Effective ESL Classroom Management
Sep 29, 2013 Classroom Management 3894 Views
Being a great ESL teacher is so much more than just knowing a lot about the English language. Nothing exists in a vacuum. You’re never just explaining English grammar principles or drilling vocabulary. You’re interacting with real live human beings, each with their own unique temperaments, needs, and ESL goals. The more students you attempt to teach at one time, the harder you may find it to effectively manage your classroom time and attention, which means your students are likely to learn far less from you than they could.
Class Size Matters
Working in small groups is generally much more personal than working in large classroom settings. When you have, say, fewer than 10 students at a time, you are given a far greater opportunity to really get to know them. You can learn how best to interact with each of them. You don’t have that luxury with a room of 30+ restless young people, especially if most of them didn’t choose to be in your class. This problem is further compounded when working with young children or teenagers, as they are naturally much less focused and disciplined than adults.
Student Age Matters
Teaching kids generally requires having to divide up your time between educational instruction and disciplinarian action. The more time you spend getting them just to pay attention to you, the less time you have for increasing their knowledge, and the less time you have for clarifying misunderstandings. You need them to pay as much attention as possible to you and to genuinely want to learn. Instead of relying on constantly scolding them or sending them to the principal’s office, do what you can to get them to respect you well enough that they will seek to stay in your good graces.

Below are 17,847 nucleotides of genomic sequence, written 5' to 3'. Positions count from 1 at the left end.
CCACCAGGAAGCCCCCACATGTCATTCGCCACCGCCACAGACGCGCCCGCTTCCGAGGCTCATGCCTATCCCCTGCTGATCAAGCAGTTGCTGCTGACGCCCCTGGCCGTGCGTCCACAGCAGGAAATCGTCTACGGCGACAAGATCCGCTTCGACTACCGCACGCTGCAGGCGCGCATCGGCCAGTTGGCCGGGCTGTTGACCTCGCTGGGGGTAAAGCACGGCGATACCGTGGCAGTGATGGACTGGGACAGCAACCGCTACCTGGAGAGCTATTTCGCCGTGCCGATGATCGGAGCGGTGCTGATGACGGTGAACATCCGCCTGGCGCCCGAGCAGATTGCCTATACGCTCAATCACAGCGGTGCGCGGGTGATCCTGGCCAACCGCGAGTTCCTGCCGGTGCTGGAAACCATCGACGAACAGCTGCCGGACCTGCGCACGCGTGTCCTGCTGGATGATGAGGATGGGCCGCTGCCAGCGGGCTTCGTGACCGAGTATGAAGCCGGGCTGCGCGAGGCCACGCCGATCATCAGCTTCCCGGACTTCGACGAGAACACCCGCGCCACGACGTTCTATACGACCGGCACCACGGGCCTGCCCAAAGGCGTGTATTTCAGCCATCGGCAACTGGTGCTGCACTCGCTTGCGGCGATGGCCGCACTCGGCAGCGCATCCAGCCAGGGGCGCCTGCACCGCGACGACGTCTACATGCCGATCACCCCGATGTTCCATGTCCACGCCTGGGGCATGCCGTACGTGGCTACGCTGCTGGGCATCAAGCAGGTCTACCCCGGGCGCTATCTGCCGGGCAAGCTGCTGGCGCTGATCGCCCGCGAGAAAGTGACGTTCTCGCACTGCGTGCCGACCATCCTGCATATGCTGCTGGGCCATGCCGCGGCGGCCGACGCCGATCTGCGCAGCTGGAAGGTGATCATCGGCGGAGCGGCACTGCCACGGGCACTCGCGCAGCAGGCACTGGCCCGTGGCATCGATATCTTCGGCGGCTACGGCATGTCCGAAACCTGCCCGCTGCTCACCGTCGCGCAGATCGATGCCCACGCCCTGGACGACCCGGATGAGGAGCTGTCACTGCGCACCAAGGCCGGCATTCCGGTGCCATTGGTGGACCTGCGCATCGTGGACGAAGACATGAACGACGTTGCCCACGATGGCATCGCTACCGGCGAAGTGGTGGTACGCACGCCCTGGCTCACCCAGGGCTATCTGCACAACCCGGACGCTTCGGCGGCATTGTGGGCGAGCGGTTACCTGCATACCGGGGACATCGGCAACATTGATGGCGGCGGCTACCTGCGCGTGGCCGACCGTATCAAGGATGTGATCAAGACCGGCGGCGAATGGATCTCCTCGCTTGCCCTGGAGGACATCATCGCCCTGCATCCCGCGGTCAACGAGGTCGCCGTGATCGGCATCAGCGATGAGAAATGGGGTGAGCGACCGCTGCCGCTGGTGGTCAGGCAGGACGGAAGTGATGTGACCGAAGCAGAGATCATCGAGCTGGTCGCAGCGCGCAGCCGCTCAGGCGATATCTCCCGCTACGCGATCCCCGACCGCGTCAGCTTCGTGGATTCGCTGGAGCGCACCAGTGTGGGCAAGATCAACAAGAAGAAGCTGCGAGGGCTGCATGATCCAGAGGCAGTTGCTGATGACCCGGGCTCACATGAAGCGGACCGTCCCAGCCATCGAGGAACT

Whole Class, Small Group, and Individual Attention
When teaching larger groups, learn when it is best to address the class as a whole, break them into smaller groups, or devote attention to individual student progress. It obviously saves time when you can say something only once and have everyone in the class understand it. This won’t always be feasible, though. Pair and group work can really do wonders to lessen the number of times you will have to explain something. As well, it allows weaker students to practice their skills with stronger ones. There will still always be times you will have to address individual student needs and questions, but these instances can be minimized and many precious minutes can be added to your effective classroom time.
Avoid Needless Repetition
Finally, make sure you aren’t repeating yourself unnecessarily. Most information will need to be taught and reviewed more than once to really be retained, but how your structure this repetition can make a huge difference in how much time you waste in class. Repeating information quickly reaches a point of diminishing returns if done too much right away. Find ways to creatively go back over the subjects taught in previous day’s and week’s lessons without detracting from what you are currently covering. English is a big broad topic with many sub-groups to focus on, and a good ESL teacher can find ways to incorporate and interrelate the language as a whole without beating a concept to death.